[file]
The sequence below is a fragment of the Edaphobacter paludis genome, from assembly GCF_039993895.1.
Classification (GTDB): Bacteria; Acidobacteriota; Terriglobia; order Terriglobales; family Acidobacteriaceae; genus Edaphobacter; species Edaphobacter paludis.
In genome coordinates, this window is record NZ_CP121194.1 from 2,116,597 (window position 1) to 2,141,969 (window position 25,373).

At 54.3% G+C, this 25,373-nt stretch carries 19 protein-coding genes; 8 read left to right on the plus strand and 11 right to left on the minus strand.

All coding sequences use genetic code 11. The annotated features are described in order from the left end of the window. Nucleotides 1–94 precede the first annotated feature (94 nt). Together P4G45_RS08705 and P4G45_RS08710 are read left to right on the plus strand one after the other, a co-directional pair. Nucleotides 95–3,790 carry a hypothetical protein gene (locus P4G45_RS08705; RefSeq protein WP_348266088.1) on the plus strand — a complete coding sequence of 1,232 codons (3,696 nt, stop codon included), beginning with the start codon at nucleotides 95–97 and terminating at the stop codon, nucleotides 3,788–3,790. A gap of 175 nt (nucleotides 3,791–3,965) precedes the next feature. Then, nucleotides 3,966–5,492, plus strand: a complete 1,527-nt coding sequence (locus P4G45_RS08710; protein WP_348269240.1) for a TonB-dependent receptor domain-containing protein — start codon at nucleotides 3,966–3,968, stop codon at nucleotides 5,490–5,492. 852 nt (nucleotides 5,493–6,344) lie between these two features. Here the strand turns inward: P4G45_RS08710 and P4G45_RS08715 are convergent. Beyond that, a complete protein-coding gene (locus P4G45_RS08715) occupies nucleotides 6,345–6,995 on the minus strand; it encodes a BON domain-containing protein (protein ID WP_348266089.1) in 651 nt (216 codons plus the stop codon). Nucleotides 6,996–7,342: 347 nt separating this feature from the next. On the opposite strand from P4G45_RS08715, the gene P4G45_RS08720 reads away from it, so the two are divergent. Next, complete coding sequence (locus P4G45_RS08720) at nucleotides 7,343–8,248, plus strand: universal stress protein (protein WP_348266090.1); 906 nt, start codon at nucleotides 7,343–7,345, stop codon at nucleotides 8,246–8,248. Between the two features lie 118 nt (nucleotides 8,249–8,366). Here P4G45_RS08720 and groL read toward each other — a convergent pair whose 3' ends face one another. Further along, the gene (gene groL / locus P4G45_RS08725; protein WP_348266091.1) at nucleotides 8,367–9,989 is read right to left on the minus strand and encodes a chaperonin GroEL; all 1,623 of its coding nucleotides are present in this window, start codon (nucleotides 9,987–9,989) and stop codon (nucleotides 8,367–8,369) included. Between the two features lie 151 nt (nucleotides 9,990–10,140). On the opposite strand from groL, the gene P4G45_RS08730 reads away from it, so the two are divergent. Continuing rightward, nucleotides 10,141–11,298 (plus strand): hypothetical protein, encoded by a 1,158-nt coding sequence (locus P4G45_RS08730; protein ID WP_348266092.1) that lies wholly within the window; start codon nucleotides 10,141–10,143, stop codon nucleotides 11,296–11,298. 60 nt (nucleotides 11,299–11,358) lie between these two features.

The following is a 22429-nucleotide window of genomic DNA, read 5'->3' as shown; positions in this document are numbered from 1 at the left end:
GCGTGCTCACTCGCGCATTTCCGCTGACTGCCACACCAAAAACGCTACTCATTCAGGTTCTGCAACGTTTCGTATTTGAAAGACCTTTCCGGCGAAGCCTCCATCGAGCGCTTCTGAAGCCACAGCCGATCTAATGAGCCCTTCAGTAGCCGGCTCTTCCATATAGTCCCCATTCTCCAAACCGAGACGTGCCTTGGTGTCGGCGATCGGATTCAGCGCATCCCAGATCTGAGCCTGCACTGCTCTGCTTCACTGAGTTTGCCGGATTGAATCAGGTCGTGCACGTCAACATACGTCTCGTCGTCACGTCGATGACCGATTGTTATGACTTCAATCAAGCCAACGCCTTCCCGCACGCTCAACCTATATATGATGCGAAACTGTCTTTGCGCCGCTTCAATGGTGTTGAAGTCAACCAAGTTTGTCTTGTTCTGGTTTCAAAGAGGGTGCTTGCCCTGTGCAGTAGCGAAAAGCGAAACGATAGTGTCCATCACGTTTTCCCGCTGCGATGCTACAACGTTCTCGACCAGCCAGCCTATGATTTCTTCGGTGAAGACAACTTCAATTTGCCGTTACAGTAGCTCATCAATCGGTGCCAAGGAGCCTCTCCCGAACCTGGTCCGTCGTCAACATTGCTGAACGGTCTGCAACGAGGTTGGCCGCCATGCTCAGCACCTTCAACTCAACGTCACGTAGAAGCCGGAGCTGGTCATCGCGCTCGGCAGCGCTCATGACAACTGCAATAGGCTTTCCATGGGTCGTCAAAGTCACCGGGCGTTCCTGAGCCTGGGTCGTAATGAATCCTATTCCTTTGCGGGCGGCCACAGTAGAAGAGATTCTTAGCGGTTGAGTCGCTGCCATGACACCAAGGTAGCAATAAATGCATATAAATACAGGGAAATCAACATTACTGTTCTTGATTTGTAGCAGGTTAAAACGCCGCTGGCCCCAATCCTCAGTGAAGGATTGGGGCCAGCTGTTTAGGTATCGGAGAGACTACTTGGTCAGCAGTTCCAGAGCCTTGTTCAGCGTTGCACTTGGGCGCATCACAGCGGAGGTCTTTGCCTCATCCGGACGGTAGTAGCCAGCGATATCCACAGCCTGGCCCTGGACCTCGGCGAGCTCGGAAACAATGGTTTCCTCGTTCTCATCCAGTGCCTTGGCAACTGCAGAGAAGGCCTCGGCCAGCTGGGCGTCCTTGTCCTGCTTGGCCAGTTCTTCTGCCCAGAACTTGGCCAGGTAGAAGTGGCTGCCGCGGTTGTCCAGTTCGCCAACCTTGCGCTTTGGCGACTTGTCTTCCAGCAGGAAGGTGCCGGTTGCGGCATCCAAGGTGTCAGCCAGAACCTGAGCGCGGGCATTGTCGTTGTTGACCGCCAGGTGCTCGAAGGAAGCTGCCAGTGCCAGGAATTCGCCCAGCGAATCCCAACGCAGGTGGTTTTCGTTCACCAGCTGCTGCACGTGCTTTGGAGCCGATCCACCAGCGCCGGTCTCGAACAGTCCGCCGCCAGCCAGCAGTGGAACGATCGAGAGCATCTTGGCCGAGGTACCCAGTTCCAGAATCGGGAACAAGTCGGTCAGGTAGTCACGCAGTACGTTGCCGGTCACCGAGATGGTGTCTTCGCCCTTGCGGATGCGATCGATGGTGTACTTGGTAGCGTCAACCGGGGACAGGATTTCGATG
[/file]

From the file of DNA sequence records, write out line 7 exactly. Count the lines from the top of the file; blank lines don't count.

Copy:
GCGTGCTCACTCGCGCATTTCCGCTGACTGCCACACCAAAAACGCTACTCATTCAGGTTCTGCAACGTTTCGTATTTGAAAGACCTTTCCGGCGAAGCCTCCATCGAGCGCTTCTGAAGCCACAGCCGATCTAATGAGCCCTTCAGTAGCCGGCTCTTCCATATAGTCCCCATTCTCCAAACCGAGACGTGCCTTGGTGTCGGCGATCGGATTCAGCGCATCCCAGATCTGAGCCTGCACTGCTCTGCTTCACTGAGTTTGCCGGATTGAATCAGGTCGTGCACGTCAACATACGTCTCGTCGTCACGTCGATGACCGATTGTTATGACTTCAATCAAGCCAACGCCTTCCCGCACGCTCAACCTATATATGATGCGAAACTGTCTTTGCGCCGCTTCAATGGTGTTGAAGTCAACCAAGTTTGTCTTGTTCTGGTTTCAAAGAGGGTGCTTGCCCTGTGCAGTAGCGAAAAGCGAAACGATAGTGTCCATCACGTTTTCCCGCTGCGATGCTACAACGTTCTCGACCAGCCAGCCTATGATTTCTTCGGTGAAGACAACTTCAATTTGCCGTTACAGTAGCTCATCAATCGGTGCCAAGGAGCCTCTCCCGAACCTGGTCCGTCGTCAACATTGCTGAACGGTCTGCAACGAGGTTGGCCGCCATGCTCAGCACCTTCAACTCAACGTCACGTAGAAGCCGGAGCTGGTCATCGCGCTCGGCAGCGCTCATGACAACTGCAATAGGCTTTCCATGGGTCGTCAAAGTCACCGGGCGTTCCTGAGCCTGGGTCGTAATGAATCCTATTCCTTTGCGGGCGGCCACAGTAGAAGAGATTCTTAGCGGTTGAGTCGCTGCCATGACACCAAGGTAGCAATAAATGCATATAAATACAGGGAAATCAACATTACTGTTCTTGATTTGTAGCAGGTTAAAACGCCGCTGGCCCCAATCCTCAGTGAAGGATTGGGGCCAGCTGTTTAGGTATCGGAGAGACTACTTGGTCAGCAGTTCCAGAGCCTTGTTCAGCGTTGCACTTGGGCGCATCACAGCGGAGGTCTTTGCCTCATCCGGACGGTAGTAGCCAGCGATATCCACAGCCTGGCCCTGGACCTCGGCGAGCTCGGAAACAATGGTTTCCTCGTTCTCATCCAGTGCCTTGGCAACTGCAGAGAAGGCCTCGGCCAGCTGGGCGTCCTTGTCCTGCTTGGCCAGTTCTTCTGCCCAGAACTTGGCCAGGTAGAAGTGGCTGCCGCGGTTGTCCAGTTCGCCAACCTTGCGCTTTGGCGACTTGTCTTCCAGCAGGAAGGTGCCGGTTGCGGCATCCAAGGTGTCAGCCAGAACCTGAGCGCGGGCATTGTCGTTGTTGACCGCCAGGTGCTCGAAGGAAGCTGCCAGTGCCAGGAATTCGCCCAGCGAATCCCAACGCAGGTGGTTTTCGTTCACCAGCTGCTGCACGTGCTTTGGAGCCGATCCACCAGCGCCGGTCTCGAACAGTCCGCCGCCAGCCAGCAGTGGAACGATCGAGAGCATCTTGGCCGAGGTACCCAGTTCCAGAATCGGGAACAAGTCGGTCAGGTAGTCACGCAGTACGTTGCCGGTCACCGAGATGGTGTCTTCGCCCTTGCGGATGCGATCGATGGTGTACTTGGTAGCGTCAACCGGGGACAGGATTTCGATG